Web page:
Everything in BER that focuses on Rwanda is genuinely excellent — though, for reasons I won’t get into to avoid spoilers, I doubt the current Rwandan government will agree. The writer/director, Hugo Blick, has done a masterful job of telling a very complicated story without oversimplifying or caricaturing the people and politics involved.  No character in the Rwanda story is all good or all evil — even Ganimana himself. That’s quite a writerly accomplishment.

BER goes off the rails, though, whenever it mentions the ICC. Blick supposedly did his research, including meeting with numerous Court officials. But it doesn’t show. Here are some of the most obvious mistakes and problems:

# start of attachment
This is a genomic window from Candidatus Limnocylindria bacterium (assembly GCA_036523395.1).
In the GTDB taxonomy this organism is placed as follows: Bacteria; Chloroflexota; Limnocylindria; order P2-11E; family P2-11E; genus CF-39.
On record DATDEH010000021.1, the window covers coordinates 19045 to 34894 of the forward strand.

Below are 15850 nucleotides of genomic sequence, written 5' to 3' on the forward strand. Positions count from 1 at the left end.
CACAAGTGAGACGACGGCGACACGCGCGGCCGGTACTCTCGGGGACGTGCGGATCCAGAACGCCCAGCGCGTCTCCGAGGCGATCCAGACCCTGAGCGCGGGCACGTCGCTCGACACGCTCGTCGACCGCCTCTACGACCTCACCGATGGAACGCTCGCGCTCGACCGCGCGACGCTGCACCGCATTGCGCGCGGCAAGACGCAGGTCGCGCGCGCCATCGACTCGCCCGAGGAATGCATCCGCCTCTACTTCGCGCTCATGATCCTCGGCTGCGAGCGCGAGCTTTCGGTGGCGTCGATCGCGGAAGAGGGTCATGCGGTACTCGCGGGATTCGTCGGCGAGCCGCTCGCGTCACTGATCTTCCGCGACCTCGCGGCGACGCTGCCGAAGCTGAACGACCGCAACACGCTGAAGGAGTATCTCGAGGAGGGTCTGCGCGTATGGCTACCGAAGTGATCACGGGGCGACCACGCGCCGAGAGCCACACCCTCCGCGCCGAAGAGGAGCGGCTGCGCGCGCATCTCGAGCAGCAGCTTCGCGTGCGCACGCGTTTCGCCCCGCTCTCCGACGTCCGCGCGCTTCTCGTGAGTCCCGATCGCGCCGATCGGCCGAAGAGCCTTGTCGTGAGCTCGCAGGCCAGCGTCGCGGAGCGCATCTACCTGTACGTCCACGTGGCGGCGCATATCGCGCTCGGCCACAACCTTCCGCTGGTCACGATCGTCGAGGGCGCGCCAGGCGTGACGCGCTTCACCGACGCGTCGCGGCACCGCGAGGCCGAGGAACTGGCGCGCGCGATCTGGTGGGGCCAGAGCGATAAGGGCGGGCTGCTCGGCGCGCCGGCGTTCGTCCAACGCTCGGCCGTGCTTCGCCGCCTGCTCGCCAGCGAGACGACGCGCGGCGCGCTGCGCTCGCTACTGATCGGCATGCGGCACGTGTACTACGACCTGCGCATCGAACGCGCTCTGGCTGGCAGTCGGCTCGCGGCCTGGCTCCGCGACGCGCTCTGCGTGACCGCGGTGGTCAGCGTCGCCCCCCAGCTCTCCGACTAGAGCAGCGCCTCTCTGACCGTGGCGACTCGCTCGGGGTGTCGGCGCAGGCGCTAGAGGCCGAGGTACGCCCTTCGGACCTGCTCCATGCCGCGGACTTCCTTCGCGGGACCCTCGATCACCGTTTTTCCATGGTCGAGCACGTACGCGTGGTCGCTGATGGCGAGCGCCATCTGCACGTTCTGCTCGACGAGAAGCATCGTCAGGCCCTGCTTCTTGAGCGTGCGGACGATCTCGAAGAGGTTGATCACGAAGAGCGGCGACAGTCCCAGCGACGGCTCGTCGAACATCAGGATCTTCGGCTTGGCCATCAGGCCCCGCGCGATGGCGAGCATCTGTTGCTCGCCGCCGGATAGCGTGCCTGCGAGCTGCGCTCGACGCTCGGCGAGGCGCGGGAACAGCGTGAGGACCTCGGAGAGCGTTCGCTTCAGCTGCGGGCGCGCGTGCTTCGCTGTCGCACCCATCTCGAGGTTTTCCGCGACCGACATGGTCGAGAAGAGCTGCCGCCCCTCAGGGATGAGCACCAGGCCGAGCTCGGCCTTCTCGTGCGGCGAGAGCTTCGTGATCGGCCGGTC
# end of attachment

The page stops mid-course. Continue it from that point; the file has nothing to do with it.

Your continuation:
[1] In the very first scene in the series, a black student in London attacks the Court as a neo-colonial institution. Kate’s mother Eve Ashby, the former international prosecutor, replies: “it may help you to know my daughter is black. And she was born in Africa.” If the series was trying to make Eve look ridiculous, job well done. But it’s actually trying to make her look sympathetic.

[2] In response to the same student’s question about why the ICC is not investigating “the West Bank,” Eve says the Court can’t because it’s “an active situation.” Huh?

[3] The US actively supports the ICC’s prosecution of Nyamoya. In the first episode, an Assistant Secretary at the Bureau of African Affairs in the State Department tries to strong-arm the ICC Prosecutor into hiring Eve. When the Prosecutor asks why the ICC should do the US’s bidding, the Assistant Secretary replies that it would be a “big step” toward the US ratifying the Rome Statute. Sure…